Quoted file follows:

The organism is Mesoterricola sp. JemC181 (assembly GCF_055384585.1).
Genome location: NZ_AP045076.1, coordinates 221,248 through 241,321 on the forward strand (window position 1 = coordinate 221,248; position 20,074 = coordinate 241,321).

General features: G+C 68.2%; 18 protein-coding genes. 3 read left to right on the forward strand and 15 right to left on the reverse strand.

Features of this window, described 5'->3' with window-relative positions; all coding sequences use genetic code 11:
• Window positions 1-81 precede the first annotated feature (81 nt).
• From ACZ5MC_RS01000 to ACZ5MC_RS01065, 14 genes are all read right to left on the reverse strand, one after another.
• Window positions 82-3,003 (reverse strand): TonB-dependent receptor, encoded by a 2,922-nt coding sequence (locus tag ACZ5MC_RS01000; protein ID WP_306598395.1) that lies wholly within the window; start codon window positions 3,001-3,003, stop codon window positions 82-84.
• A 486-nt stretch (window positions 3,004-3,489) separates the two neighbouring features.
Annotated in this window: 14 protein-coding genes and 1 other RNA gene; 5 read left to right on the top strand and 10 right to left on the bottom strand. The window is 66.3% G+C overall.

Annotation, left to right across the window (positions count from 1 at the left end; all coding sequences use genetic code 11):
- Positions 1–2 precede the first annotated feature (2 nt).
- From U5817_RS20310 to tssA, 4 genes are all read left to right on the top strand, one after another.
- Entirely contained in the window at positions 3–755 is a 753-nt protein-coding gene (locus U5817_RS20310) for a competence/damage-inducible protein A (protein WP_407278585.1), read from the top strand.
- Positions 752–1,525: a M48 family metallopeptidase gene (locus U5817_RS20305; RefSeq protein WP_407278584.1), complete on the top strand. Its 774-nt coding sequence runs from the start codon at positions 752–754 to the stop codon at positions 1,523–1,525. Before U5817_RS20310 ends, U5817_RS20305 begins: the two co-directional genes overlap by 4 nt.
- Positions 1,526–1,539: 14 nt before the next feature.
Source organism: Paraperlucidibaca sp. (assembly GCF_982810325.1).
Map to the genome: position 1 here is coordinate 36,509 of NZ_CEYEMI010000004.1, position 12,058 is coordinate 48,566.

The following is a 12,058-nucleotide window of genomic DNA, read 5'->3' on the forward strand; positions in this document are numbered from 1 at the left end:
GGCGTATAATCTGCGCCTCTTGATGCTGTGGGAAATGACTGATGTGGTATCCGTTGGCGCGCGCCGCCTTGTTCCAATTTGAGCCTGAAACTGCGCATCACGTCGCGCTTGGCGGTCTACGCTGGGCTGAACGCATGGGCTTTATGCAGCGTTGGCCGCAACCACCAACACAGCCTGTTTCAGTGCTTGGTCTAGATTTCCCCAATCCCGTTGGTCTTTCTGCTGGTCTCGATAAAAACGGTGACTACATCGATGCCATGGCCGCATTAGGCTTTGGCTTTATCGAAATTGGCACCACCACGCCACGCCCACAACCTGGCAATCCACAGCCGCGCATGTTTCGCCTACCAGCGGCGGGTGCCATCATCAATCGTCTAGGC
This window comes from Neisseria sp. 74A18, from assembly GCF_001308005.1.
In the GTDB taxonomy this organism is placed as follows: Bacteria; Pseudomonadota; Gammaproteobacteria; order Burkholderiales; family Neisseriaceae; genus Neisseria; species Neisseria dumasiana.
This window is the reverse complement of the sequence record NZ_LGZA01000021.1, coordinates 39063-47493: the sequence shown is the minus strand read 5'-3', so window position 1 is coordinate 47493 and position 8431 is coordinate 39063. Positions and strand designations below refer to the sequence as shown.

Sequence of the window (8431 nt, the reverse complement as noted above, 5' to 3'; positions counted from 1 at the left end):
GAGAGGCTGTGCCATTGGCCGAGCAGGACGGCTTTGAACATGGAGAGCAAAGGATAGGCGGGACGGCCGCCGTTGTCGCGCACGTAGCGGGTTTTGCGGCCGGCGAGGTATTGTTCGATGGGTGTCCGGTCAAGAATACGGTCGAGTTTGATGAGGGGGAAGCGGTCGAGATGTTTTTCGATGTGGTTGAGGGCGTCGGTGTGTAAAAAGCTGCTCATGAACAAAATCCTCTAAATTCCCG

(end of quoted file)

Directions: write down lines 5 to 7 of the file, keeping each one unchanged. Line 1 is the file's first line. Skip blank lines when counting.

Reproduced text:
• Window positions 1-81 precede the first annotated feature (81 nt).
• From ACZ5MC_RS01000 to ACZ5MC_RS01065, 14 genes are all read right to left on the reverse strand, one after another.
• Window positions 82-3,003 (reverse strand): TonB-dependent receptor, encoded by a 2,922-nt coding sequence (locus tag ACZ5MC_RS01000; protein ID WP_306598395.1) that lies wholly within the window; start codon window positions 3,001-3,003, stop codon window positions 82-84.